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Campbell's Cuts: Branch sets bar for hockey establishment

Ontario League commissioner David Branch levied a full-season ban on Michael Liambas of the Erie Otters for his hit on Ben Fanelli of the Kitchener Rangers. (Photo by Claus Andersen/Getty Images)

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Ontario League commissioner David Branch levied a full-season ban on Michael Liambas of the Erie Otters for his hit on Ben Fanelli of the Kitchener Rangers. (Photo by Claus Andersen/Getty Images)

David Branch has suspended other OHL players for the balance of their careers before, but they were all knuckle-dragging idiots who went so far out of the bounds of the rules that the decision to ban them was easy.

But his decision to suspend Michael Liambas of the Erie Otters for the rest of his overage season for a boarding infraction that threatens a young man’s career was far more excrutiating. He will be criticized and second-guessed by scores of people, but they’re not the ones who have to face the parents of a 16-year-old young man, in this case, Ben Fanelli of the Kitchener Rangers, whose brain may never be the same again.

Branch gets it. He knows that this suspension, as severe as it is, won’t take these kinds of hits out of hockey. But unlike the NHL, Branch has drawn his line in the sand in stating unequivocally that these kinds of hits and all head shots regardless of whether there is malicious intent, will not be tolerated in his league.

Suspensions will help, but they alone won’t cure the problem, if there’s even a problem in the first place. What has to be addressed is the culture of the game and what people are willing to accept.

“People are saying, ‘Branch, you’re trying to take hitting out of the game,’ ” Branch said. “No, not at all, but the fact is we have to have some level of respect.”

I’m not sure I agree 100 percent with Branch that it’s a matter of a lack of respect. Opponents have hated each others’ guts for time immemorial and the long history of hockey is littered with acts far more heinous than Liambas’ hit on Fanelli, so I’m not convinced it’s a matter of respect.

But there is little doubt that something has changed over the past decade. Whether it’s the size of the players or the equipment or the fact there is more speed in the game than ever before, players are getting hurt at an alarming rate on what many hockey people honestly believe are clean hits. In the minds of many people, players such as Colby Armstrong in the NHL and Liambas in junior hockey are simply doing what they’ve been told by coaches since they were allowed to begin hitting.

Finish your check. And if there are three words in hockey that have created more ambiguity over the past decade, please let us know what they are. In handing down his suspension, Branch said Liambas thought the hit was a legal one, but Branch wasn’t arguing the technical application of the hit. What concerned him was the distance travelled to make the hit and the speed at which Liambas was going when the hit was applied.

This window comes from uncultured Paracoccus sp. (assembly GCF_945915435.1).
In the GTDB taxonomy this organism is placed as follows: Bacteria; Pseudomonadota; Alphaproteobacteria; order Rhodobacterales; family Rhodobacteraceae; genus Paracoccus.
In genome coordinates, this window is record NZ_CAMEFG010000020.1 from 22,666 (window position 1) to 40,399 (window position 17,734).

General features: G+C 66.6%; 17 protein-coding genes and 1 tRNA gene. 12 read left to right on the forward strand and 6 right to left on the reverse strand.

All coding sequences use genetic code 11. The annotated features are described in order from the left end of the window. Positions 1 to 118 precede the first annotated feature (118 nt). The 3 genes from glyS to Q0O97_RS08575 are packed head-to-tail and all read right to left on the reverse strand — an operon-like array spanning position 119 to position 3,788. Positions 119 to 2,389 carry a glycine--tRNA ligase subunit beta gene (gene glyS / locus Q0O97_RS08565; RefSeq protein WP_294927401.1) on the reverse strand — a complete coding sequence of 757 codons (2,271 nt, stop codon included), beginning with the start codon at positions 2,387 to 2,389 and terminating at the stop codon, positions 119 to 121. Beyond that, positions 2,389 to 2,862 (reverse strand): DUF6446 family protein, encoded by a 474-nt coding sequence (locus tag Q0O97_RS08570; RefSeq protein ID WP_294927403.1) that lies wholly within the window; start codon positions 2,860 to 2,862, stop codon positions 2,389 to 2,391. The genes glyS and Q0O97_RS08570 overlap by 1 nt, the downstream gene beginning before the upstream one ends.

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“That came up in our discussion during Michael’s hearing,” Branch said. “I said to him, “OK, Michael, you’ve been taught to finish your check. But then I said to him, ‘When your coach tells you to cover a guy, do you take a blanket out with you?’ What exactly does finish your check mean?”

Bingo. At some point in the near future, the stakeholders in this game are going to have to answer that very question. In fact, I would argue hockey has come to a very serious crossroads here and there are no easy answers.

People who run this game at the highest level are going to have to determine exactly what tolerance level they’re going to have for this kind of contact. Branch has already decided what his level of tolerance is and, whether or not you agree or disagree with him, at least everyone knows where he stands. And you can bet any player in the OHL is going to have at least a half a second of sober second thought when he has a vulnerable opponent lined up for a big hit along the boards. Will that make the game less physical? I doubt it, but I can certainly appreciate the opinion of those who think it will.

Perhaps the league will decide to do nothing and live with the consequences of players getting hurt seriously. Those who run the game are loathe to implement a blanket head shot rule for fear it will prompt players to leave themselves vulnerable on purpose in order to draw penalties.

It will not be an easy decision. Just ask Branch. But the NHL owes it to its players and to the game to come to a conclusion on what constitutes a clean hit and which ones should be suspended.

Ken Campbell, author of the book Habs Heroes, is a senior writer for The Hockey News and a regular contributor to THN.com. His blog will appear Wednesdays and Fridays and his column, Campbell's Cuts, appears Mondays.

For more great profiles, news and views from the world of hockey, subscribe to The Hockey News magazine.



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